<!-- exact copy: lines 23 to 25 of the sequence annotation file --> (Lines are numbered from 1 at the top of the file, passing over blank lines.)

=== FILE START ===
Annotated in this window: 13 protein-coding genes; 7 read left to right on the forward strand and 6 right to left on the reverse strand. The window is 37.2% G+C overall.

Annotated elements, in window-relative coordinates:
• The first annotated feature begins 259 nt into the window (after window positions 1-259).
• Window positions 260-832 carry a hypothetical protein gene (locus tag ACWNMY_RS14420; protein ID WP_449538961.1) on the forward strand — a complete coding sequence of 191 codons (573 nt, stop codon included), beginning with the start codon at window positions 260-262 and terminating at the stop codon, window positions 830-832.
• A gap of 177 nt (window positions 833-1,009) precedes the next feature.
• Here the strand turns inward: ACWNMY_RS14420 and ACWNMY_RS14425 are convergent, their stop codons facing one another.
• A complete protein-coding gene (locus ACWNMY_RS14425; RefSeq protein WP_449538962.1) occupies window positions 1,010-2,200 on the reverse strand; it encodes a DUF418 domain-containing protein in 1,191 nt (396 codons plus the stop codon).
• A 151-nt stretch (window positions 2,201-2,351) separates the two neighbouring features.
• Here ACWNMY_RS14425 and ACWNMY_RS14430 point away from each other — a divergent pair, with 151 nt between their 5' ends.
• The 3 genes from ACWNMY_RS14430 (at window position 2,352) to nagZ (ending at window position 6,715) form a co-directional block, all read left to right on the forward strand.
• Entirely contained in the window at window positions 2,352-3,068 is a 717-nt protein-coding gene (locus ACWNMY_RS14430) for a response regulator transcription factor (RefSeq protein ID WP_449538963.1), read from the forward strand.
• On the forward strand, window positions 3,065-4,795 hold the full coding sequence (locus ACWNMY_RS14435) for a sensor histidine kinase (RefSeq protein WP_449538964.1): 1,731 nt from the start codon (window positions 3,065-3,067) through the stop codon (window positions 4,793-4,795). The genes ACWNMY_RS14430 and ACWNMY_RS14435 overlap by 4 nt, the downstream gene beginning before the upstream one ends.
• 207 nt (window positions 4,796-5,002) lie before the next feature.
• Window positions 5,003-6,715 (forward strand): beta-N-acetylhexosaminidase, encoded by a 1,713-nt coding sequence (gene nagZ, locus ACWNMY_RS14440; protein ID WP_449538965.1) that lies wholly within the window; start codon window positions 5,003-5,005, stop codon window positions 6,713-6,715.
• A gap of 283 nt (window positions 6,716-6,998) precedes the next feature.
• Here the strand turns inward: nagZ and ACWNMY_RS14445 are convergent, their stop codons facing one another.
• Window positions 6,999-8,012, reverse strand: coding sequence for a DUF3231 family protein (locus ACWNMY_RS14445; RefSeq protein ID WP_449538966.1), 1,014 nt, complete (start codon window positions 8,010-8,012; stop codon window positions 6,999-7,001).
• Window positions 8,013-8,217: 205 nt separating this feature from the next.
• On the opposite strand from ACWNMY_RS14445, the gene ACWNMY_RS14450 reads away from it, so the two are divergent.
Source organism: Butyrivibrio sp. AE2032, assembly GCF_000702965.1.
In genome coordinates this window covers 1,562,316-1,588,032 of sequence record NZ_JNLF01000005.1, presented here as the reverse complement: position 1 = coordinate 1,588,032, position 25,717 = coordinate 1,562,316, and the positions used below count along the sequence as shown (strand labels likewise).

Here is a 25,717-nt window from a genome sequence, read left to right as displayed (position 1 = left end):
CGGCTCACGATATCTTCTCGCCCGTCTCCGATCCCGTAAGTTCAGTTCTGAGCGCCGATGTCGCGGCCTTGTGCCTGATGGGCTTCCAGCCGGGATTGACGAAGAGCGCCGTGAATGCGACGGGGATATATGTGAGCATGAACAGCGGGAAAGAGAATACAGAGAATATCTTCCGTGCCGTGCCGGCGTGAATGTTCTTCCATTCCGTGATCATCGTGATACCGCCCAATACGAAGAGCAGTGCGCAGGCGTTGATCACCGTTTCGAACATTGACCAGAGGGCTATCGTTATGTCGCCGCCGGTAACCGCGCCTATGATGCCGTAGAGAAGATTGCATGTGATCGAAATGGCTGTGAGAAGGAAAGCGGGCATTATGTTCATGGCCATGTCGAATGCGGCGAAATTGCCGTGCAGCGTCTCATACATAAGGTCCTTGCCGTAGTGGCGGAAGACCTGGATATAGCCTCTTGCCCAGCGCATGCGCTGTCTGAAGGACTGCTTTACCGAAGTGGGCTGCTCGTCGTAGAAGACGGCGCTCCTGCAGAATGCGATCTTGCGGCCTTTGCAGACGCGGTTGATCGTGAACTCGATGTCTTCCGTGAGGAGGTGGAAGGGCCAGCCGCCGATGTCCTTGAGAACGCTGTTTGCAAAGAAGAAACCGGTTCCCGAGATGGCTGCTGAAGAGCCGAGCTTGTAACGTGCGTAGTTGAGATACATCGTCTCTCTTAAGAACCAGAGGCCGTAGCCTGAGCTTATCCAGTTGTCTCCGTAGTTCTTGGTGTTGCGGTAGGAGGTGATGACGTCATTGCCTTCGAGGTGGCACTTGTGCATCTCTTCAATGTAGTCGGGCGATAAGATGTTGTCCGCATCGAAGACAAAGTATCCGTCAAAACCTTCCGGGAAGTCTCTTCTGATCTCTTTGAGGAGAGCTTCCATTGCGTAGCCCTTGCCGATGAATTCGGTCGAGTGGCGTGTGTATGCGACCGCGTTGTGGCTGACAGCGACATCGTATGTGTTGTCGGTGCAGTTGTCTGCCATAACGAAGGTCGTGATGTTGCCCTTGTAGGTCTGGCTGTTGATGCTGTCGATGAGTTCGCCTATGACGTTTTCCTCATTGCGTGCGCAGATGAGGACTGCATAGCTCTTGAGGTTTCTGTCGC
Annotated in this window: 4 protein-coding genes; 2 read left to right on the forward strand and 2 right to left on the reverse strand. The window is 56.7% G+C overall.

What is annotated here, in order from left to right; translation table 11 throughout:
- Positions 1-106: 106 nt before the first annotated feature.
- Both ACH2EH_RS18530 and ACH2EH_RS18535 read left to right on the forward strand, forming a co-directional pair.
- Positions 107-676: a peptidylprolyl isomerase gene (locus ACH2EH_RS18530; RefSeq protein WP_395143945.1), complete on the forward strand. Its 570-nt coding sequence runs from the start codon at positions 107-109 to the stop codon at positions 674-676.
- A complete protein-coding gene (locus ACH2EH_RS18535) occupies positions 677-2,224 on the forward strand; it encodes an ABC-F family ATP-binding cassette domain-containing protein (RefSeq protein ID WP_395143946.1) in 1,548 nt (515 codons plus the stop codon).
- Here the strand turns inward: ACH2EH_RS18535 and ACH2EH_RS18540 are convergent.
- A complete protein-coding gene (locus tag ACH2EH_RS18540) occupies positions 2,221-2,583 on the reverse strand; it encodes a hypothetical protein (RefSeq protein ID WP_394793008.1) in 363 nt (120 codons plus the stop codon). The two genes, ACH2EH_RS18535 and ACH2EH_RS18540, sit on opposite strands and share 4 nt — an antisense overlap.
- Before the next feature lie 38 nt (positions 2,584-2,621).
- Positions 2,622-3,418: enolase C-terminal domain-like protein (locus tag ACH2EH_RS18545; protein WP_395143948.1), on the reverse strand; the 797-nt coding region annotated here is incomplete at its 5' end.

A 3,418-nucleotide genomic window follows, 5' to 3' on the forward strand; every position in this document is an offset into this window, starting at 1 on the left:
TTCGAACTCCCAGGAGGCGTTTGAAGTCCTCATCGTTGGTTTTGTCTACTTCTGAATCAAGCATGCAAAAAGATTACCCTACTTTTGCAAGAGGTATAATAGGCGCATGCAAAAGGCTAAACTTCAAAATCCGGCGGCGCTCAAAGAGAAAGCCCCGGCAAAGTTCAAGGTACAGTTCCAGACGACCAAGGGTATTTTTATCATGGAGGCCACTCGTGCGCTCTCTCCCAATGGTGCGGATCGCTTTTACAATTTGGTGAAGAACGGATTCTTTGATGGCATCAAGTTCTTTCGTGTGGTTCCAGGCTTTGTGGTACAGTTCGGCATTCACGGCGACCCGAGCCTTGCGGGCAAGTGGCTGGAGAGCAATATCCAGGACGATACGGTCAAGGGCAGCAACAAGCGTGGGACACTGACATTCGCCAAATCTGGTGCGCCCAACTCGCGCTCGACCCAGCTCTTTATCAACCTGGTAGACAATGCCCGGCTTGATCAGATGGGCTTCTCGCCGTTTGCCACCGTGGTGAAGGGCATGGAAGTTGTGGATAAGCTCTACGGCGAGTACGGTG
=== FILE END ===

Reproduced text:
CGGCTCACGATATCTTCTCGCCCGTCTCCGATCCCGTAAGTTCAGTTCTGAGCGCCGATGTCGCGGCCTTGTGCCTGATGGGCTTCCAGCCGGGATTGACGAAGAGCGCCGTGAATGCGACGGGGATATATGTGAGCATGAACAGCGGGAAAGAGAATACAGAGAATATCTTCCGTGCCGTGCCGGCGTGAATGTTCTTCCATTCCGTGATCATCGTGATACCGCCCAATACGAAGAGCAGTGCGCAGGCGTTGATCACCGTTTCGAACATTGACCAGAGGGCTATCGTTATGTCGCCGCCGGTAACCGCGCCTATGATGCCGTAGAGAAGATTGCATGTGATCGAAATGGCTGTGAGAAGGAAAGCGGGCATTATGTTCATGGCCATGTCGAATGCGGCGAAATTGCCGTGCAGCGTCTCATACATAAGGTCCTTGCCGTAGTGGCGGAAGACCTGGATATAGCCTCTTGCCCAGCGCATGCGCTGTCTGAAGGACTGCTTTACCGAAGTGGGCTGCTCGTCGTAGAAGACGGCGCTCCTGCAGAATGCGATCTTGCGGCCTTTGCAGACGCGGTTGATCGTGAACTCGATGTCTTCCGTGAGGAGGTGGAAGGGCCAGCCGCCGATGTCCTTGAGAACGCTGTTTGCAAAGAAGAAACCGGTTCCCGAGATGGCTGCTGAAGAGCCGAGCTTGTAACGTGCGTAGTTGAGATACATCGTCTCTCTTAAGAACCAGAGGCCGTAGCCTGAGCTTATCCAGTTGTCTCCGTAGTTCTTGGTGTTGCGGTAGGAGGTGATGACGTCATTGCCTTCGAGGTGGCACTTGTGCATCTCTTCAATGTAGTCGGGCGATAAGATGTTGTCCGCATCGAAGACAAAGTATCCGTCAAAACCTTCCGGGAAGTCTCTTCTGATCTCTTTGAGGAGAGCTTCCATTGCGTAGCCCTTGCCGATGAATTCGGTCGAGTGGCGTGTGTATGCGACCGCGTTGTGGCTGACAGCGACATCGTATGTGTTGTCGGTGCAGTTGTCTGCCATAACGAAGGTCGTGATGTTGCCCTTGTAGGTCTGGCTGTTGATGCTGTCGATGAGTTCGCCTATGACGTTTTCCTCATTGCGTGCGCAGATGAGGACTGCATAGCTCTTGAGGTTTCTGTCGC
Annotated in this window: 4 protein-coding genes; 2 read left to right on the forward strand and 2 right to left on the reverse strand. The window is 56.7% G+C overall.

What is annotated here, in order from left to right; translation table 11 throughout: